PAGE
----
Wild spinach grows in abundance in the hills of Abruzzo and at high altitude elsewhere on the Italian Peninsula.
Unlike cultivated spinach, the leaves of wild spinach are thin and delicate. Wild spinach is neither as sweet nor as juicy as common spinach; it has an earthy, more mineral-like flavor. Some describe the taste of young wild spinach as reminiscent of asparagus.
The simplest preparation for wild spinach is to steam the leaves and stems in a small amount of water until tender. Substitute wild spinach for common spinach or chard in nearly any recipe.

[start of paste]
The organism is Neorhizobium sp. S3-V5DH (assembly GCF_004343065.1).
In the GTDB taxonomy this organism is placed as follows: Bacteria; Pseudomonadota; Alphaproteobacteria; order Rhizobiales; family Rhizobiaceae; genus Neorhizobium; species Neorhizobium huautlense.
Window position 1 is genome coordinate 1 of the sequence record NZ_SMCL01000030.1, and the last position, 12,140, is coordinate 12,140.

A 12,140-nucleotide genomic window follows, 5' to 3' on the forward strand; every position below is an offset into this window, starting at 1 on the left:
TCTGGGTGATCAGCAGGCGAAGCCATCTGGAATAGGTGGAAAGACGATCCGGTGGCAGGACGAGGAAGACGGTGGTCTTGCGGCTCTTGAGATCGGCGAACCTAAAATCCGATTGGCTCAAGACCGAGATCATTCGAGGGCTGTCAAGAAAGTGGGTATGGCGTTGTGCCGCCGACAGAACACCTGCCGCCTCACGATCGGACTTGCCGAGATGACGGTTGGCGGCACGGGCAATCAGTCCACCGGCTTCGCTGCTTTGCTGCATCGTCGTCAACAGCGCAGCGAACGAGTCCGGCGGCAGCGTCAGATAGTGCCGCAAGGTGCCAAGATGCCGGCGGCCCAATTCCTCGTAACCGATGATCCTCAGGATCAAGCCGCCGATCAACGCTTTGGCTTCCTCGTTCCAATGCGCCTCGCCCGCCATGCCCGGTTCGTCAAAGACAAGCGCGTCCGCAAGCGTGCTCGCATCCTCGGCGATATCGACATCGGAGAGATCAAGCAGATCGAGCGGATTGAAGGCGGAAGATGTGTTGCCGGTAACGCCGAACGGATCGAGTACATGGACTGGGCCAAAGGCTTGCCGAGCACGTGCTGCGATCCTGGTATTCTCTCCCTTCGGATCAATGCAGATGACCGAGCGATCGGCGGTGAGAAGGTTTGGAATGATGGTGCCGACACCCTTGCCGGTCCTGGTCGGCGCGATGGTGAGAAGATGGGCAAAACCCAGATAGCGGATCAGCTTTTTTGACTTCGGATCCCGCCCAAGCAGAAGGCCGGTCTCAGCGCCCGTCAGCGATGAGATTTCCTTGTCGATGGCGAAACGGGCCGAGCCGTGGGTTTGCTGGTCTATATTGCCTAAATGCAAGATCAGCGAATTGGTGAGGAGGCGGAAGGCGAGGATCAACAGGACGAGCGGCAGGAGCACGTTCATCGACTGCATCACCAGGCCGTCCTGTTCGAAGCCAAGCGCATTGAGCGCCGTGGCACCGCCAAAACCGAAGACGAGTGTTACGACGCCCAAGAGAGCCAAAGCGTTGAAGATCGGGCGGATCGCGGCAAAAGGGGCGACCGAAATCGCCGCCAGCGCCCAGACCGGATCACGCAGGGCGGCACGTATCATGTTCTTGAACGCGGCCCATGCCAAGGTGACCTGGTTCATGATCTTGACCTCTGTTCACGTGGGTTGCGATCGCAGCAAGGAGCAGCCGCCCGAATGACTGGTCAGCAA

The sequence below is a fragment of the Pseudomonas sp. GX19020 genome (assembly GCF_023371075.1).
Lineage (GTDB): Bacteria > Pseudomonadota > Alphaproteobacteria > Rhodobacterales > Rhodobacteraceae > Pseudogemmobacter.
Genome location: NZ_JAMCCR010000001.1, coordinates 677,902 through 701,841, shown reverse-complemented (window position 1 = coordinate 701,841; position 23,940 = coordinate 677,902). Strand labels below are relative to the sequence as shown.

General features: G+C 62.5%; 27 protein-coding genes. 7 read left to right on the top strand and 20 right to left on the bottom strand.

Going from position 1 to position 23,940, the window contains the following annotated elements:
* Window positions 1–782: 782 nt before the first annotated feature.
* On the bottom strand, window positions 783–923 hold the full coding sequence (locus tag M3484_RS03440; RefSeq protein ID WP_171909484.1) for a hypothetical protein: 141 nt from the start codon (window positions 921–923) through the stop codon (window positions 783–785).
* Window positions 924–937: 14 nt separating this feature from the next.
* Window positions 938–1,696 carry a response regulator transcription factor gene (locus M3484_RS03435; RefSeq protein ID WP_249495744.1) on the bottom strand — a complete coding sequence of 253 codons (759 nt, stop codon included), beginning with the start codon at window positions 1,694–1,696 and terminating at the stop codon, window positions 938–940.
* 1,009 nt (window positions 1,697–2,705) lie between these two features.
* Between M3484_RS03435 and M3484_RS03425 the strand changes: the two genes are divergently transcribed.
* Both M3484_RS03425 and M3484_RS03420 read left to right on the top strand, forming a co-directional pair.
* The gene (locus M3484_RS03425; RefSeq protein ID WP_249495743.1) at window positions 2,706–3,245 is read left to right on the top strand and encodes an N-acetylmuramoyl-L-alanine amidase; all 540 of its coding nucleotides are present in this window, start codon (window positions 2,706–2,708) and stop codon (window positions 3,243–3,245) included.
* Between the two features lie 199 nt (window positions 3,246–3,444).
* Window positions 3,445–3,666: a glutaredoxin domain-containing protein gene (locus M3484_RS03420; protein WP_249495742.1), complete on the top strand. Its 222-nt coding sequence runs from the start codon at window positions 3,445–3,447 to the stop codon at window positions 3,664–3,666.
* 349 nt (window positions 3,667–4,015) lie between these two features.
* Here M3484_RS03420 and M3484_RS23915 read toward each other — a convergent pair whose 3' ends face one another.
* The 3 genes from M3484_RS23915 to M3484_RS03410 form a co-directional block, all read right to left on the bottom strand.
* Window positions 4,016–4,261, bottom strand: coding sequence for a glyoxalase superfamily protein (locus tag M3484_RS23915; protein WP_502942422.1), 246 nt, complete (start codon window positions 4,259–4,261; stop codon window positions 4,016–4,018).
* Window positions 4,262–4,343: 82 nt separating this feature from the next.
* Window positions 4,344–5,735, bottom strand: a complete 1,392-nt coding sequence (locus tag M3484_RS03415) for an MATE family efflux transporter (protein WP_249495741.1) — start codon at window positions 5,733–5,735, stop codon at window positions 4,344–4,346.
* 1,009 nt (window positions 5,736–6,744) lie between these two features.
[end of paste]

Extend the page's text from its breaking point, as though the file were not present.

Wild spinach is the base of various pasta stuffings. Florence uses it to flavor gnudi or naked dumplings. In Trentino, its used in ciaroncie, a regional pasta shape similar to ravioli.